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Hungarian immigrants flee to a better life here in Australia

HARMONY: Members of the Gold Coast Hungarian Senior Citizens Club celebrate a 15th birthday with music and songs in February.
HARMONY: Members of the Gold Coast Hungarian Senior Citizens Club celebrate a 15th birthday with music and songs in February. Zphotography.com.au

ABOUT 14,000 Hungarians were welcomed as immigrants to Australia after the 1956 revolution against Soviet repression in their own country.

Monika Bugar, now treasurer of the Gold Coast Hungarian Senior Citizens Club, was among them.

She had the opportunity to meet the prime minister at the time, Robert Menzies, and to tell him how grateful she was for the chance of a new life.

"I had the privilege to meet him and thank him," Monika said.

"I had to leave Hungary because my husband was involved with the revolution.

"He wouldn't survive if he lived in Hungary. I was expecting my first child.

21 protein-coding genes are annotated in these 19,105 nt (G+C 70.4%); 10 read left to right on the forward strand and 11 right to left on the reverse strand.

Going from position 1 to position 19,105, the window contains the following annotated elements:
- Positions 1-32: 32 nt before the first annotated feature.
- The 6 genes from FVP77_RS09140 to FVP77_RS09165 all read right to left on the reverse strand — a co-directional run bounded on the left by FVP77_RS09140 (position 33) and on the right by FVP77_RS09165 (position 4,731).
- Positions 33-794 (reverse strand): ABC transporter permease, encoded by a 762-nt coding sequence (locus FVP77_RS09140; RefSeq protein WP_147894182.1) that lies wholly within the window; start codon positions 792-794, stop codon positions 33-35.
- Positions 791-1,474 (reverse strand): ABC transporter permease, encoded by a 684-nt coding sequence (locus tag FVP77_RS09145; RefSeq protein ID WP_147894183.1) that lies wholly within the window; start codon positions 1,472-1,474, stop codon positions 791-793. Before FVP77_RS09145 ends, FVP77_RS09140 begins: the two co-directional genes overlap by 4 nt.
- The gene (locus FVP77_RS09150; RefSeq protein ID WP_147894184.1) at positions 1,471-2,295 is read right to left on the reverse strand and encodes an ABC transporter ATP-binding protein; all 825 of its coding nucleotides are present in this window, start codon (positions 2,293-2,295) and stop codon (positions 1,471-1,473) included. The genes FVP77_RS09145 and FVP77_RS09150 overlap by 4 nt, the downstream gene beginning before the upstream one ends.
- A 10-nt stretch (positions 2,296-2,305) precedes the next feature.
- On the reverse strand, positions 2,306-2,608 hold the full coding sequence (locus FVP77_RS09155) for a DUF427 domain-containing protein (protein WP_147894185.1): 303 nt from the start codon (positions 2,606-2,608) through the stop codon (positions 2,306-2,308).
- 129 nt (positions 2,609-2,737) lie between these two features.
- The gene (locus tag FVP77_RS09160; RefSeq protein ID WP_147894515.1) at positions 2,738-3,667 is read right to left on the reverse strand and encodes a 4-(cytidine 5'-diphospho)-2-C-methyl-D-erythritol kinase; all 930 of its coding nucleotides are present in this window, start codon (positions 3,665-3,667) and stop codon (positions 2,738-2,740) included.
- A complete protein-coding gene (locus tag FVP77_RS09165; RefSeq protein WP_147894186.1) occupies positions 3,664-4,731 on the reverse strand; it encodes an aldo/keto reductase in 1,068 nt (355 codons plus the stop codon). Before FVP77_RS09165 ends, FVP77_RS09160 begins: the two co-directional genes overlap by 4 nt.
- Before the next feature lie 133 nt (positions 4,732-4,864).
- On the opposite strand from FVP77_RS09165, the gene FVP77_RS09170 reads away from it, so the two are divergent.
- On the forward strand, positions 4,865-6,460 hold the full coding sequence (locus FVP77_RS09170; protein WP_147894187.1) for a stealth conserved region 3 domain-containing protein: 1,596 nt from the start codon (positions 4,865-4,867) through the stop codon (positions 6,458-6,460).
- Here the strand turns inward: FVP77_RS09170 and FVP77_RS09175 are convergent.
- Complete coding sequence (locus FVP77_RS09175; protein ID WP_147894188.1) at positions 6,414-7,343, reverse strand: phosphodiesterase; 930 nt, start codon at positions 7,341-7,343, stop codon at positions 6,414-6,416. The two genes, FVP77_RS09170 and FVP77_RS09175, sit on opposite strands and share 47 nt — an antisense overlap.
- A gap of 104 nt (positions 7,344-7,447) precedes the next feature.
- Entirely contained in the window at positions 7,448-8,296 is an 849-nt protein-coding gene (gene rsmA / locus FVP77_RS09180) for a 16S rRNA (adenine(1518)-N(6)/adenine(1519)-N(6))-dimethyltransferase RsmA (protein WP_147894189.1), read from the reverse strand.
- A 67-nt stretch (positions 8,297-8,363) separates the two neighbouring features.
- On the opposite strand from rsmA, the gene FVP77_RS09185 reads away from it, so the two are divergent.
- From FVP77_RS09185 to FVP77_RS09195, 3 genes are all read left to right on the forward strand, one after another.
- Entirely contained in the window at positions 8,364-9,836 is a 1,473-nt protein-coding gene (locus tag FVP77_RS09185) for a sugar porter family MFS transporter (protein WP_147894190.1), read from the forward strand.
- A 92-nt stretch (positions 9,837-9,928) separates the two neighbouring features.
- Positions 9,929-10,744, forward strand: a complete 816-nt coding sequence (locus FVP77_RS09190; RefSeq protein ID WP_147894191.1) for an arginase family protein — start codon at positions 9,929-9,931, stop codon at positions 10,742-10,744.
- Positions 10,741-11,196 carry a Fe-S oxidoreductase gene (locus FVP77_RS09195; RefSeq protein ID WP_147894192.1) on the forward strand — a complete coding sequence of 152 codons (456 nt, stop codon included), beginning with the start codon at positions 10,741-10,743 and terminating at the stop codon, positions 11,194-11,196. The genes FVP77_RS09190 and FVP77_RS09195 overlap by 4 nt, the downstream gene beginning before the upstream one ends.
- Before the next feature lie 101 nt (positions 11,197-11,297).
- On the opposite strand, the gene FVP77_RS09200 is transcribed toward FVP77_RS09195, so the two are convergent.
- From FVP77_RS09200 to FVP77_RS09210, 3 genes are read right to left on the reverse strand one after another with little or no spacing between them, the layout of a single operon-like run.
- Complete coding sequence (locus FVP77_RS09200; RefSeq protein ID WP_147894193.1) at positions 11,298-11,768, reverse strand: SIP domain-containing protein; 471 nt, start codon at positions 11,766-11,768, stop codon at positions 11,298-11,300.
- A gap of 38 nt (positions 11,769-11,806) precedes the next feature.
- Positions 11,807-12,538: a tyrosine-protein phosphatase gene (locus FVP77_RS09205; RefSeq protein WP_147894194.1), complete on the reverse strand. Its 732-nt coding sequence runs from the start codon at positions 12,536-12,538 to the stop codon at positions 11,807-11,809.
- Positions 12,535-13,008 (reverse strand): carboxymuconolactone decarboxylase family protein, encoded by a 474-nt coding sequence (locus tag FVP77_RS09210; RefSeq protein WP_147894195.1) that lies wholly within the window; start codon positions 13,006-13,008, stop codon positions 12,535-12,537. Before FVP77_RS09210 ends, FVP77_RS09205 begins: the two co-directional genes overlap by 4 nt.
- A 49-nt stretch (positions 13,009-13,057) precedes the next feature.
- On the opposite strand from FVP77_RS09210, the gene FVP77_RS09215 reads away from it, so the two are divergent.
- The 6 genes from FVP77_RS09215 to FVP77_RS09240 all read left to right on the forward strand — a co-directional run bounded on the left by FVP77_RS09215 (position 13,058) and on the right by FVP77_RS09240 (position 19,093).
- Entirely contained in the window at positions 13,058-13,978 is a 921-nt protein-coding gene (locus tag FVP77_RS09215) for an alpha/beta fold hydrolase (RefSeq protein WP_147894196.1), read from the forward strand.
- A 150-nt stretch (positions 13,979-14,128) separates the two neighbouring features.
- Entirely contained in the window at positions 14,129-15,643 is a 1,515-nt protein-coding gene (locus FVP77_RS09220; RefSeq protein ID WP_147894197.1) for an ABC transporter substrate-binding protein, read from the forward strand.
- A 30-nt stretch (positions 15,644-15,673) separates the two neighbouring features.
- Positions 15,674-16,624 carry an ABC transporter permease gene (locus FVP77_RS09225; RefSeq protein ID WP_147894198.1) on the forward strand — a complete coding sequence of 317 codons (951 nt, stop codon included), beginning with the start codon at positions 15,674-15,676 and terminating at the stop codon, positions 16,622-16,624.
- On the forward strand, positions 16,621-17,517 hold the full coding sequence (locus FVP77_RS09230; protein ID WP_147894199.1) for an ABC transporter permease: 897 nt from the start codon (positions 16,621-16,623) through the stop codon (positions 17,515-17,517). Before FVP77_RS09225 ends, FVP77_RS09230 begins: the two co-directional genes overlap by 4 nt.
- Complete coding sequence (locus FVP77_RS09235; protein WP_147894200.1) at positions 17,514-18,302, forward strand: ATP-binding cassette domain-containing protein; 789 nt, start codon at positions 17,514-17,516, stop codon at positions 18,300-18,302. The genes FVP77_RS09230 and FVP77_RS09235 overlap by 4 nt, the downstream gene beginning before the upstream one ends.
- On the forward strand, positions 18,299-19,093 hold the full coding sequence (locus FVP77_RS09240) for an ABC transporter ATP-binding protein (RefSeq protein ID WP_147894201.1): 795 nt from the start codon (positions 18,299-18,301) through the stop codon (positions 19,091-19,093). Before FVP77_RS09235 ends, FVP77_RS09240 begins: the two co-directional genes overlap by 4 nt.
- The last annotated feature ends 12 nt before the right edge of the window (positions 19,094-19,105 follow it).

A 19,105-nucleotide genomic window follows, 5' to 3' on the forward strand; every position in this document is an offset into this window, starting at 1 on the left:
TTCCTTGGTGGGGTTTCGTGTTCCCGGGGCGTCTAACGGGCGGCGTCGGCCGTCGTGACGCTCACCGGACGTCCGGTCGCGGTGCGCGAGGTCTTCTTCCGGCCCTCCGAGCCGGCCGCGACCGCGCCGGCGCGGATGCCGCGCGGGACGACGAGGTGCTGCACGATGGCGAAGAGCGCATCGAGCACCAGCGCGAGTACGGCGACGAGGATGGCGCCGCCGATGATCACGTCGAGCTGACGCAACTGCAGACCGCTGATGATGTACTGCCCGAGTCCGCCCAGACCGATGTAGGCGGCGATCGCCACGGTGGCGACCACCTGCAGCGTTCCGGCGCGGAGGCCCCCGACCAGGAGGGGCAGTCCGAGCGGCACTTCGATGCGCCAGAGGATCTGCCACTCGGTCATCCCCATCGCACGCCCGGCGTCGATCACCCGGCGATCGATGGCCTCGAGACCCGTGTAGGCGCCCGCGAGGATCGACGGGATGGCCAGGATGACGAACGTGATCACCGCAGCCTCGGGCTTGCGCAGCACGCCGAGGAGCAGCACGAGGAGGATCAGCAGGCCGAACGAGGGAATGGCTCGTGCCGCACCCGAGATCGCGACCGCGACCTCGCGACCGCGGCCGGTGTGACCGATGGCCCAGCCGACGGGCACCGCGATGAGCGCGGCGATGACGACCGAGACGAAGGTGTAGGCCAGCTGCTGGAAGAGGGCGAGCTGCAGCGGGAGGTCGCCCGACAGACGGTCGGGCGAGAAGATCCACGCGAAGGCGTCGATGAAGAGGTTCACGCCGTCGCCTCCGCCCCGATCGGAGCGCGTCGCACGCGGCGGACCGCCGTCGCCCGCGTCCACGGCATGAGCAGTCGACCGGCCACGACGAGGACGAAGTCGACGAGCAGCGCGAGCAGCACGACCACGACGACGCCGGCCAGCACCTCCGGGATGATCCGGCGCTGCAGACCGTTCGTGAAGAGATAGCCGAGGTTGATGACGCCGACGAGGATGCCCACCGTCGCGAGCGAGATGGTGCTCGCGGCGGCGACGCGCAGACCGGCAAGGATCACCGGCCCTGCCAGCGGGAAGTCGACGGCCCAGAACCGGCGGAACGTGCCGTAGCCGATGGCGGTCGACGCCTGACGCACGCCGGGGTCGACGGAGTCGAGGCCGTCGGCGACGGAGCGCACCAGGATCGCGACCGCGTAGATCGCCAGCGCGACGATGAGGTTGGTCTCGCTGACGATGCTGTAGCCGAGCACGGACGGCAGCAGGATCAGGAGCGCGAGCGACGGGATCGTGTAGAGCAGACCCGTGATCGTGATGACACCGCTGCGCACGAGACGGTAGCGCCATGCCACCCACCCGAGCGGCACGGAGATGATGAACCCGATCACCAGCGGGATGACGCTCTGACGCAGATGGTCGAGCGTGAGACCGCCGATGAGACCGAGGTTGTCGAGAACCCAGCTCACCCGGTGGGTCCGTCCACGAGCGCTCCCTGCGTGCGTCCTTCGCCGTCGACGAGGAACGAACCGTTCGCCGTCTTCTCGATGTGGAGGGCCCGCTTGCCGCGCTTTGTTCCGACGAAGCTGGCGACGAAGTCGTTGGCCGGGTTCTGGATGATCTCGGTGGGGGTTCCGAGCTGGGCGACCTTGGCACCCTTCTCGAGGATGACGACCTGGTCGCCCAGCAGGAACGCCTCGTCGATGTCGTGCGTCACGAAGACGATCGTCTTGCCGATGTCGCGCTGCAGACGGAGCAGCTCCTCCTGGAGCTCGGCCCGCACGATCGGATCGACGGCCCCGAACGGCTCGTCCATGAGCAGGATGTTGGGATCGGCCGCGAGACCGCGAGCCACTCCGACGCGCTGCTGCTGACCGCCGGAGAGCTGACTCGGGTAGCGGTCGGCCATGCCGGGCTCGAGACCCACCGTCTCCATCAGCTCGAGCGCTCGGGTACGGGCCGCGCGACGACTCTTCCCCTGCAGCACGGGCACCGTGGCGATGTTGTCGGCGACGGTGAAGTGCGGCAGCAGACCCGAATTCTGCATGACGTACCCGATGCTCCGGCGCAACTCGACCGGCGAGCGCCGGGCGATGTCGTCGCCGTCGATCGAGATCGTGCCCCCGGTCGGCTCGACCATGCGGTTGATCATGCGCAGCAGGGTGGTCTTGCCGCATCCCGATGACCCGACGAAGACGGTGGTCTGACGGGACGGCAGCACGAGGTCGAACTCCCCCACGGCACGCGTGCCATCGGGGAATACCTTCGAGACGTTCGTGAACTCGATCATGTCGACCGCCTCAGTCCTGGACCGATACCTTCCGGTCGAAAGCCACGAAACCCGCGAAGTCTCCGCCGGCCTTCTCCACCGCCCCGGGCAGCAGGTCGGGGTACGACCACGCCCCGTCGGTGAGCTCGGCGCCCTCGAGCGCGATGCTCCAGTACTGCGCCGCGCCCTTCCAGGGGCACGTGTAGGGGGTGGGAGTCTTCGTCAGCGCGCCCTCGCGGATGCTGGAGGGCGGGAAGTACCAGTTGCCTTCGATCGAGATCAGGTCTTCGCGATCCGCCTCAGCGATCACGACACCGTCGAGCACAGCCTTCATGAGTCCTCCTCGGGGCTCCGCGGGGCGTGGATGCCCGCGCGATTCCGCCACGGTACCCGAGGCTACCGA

"It was very hard for us to get used to Australia at the beginning.

"I couldn't read very much. The first five years wasn't a picnic.

"We had to flee our country. I come from a family of nine so it was hard for me to get away from my family.

"I missed them for years and years. We wrote letters.

"The first time I went back was in 1989 but it was still a bit touchy because every week you had to go to the police to report."

Monika's husband was later given a pardon by the Hungarian authorities.

When the couple fled to Vienna in the '50s, they applied to go to America, Canada or Australia.

"Thank goodness Australia was the first one to give us a helping hand," Monika said.

"I went back to Hungary two years ago - I had my 60th high school reunion.

"Hungary has changed for the better.

"But all my family's here in Australia. This is my country now.

"And we are so glad we are here."

Monika, at 79, enjoys a taste of her birth country at Gold Coast Hungarian Senior Citizens Club celebrations.

In February, the club partied on its 15th anniversary.

"We had a lot of guests from other states and also politicians and local government people," Monika said.

"We have five people who are over 90, and two people over 100 but they are in the nursing home.

"We have a couple of people who play instruments.

"We always have a bit of entertainment and a Hungarian lunch, and a guest to speak."

Monika estimates there could be 4000 to 5000 Hungarians on the Gold Coast.

The club meets every Tuesday from 10am-1pm at the Broadbeach Senior Citizens Centre.

Topics:  australia clubs immigrants seniors seniors news


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